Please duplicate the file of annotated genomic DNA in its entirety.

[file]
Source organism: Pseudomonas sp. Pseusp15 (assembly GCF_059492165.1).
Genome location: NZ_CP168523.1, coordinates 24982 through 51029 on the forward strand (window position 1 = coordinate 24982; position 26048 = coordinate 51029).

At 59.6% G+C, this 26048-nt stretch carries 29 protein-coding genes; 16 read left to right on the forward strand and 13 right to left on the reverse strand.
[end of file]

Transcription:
Source organism: Pseudomonas sp. Pseusp15 (assembly GCF_059492165.1).
Genome location: NZ_CP168523.1, coordinates 24982 through 51029 on the forward strand (window position 1 = coordinate 24982; position 26048 = coordinate 51029).

At 59.6% G+C, this 26048-nt stretch carries 29 protein-coding genes; 16 read left to right on the forward strand and 13 right to left on the reverse strand.